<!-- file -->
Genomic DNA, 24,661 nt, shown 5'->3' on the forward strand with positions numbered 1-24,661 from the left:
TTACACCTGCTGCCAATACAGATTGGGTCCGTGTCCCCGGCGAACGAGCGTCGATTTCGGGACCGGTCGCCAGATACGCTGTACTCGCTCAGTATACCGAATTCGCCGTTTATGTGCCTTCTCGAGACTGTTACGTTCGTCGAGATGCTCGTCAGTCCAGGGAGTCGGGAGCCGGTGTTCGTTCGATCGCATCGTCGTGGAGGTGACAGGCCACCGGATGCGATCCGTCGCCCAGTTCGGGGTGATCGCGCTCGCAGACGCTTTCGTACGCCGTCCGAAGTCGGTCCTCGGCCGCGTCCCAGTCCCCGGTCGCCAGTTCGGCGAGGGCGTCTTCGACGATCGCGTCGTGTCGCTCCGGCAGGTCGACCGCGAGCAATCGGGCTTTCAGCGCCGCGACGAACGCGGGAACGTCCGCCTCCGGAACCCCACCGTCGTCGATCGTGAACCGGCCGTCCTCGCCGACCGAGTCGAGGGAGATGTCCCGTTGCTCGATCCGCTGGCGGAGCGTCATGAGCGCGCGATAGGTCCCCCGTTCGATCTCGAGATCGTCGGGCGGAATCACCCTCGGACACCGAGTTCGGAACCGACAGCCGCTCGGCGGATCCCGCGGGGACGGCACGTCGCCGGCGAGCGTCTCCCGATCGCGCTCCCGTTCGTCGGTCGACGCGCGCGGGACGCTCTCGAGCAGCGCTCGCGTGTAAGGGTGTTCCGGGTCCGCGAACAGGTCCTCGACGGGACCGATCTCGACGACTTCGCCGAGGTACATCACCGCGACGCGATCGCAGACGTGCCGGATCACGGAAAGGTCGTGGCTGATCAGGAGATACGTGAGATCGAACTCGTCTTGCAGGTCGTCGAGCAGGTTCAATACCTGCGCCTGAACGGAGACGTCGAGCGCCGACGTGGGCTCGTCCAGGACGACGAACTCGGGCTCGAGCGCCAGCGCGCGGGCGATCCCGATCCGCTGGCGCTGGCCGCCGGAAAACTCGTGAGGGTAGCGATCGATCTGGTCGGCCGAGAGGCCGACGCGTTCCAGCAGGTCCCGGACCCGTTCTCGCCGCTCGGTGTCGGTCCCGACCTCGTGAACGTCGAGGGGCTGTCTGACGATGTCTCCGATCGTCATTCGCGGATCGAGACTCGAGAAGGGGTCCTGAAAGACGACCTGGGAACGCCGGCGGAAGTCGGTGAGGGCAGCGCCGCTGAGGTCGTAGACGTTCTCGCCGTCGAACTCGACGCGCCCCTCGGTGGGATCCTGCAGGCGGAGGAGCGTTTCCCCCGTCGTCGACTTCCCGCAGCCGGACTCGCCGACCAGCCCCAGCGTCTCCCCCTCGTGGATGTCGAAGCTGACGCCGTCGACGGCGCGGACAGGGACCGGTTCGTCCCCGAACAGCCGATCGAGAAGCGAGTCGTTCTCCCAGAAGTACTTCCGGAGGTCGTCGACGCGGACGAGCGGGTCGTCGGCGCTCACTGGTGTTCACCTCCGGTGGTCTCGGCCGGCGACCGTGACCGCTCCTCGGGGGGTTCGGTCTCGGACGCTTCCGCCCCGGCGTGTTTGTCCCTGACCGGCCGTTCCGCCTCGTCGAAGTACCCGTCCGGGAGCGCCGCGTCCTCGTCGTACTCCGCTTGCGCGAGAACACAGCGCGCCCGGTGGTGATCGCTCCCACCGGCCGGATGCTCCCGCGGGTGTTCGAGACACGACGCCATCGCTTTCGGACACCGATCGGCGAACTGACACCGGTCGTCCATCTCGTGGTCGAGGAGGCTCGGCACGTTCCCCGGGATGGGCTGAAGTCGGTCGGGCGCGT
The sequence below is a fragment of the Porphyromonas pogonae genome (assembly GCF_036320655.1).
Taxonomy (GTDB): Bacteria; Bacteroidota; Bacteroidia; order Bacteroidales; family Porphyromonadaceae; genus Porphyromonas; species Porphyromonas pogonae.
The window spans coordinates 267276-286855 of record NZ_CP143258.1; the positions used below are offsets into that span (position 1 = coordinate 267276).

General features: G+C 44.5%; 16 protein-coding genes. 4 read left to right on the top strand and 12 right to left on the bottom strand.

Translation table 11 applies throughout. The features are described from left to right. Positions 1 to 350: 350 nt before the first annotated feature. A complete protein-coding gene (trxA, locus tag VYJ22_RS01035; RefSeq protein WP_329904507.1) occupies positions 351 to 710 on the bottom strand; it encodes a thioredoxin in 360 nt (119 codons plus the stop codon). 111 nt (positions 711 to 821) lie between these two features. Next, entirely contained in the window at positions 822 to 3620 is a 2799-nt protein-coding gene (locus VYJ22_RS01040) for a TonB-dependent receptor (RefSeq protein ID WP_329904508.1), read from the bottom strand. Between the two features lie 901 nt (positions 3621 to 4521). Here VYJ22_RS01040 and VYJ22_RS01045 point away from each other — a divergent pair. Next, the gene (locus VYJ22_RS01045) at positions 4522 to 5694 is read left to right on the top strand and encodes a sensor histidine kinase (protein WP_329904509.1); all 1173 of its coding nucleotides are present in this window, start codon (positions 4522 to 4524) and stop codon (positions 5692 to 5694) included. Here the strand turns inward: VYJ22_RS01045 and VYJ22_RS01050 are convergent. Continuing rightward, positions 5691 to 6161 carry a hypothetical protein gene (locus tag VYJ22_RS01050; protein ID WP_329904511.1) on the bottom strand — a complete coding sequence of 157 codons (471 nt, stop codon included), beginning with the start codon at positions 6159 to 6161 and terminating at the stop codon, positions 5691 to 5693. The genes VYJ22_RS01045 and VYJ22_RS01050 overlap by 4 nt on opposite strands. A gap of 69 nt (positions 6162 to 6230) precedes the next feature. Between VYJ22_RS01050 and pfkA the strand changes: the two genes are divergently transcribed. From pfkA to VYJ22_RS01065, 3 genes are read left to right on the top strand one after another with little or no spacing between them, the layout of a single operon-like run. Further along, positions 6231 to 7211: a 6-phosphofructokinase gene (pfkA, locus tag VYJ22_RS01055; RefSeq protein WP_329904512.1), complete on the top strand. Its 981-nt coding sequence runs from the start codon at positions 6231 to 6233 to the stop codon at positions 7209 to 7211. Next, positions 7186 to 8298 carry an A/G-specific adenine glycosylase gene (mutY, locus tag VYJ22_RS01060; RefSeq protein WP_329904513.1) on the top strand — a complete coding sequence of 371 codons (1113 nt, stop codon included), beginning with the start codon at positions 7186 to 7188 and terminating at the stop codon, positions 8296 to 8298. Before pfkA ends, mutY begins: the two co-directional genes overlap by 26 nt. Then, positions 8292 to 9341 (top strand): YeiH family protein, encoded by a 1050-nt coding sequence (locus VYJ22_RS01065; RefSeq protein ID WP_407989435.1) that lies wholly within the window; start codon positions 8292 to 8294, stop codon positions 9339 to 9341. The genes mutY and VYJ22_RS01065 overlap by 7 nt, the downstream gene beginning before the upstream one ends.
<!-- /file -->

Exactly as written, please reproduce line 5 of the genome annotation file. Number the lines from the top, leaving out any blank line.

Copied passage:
The window spans coordinates 267276-286855 of record NZ_CP143258.1; the positions used below are offsets into that span (position 1 = coordinate 267276).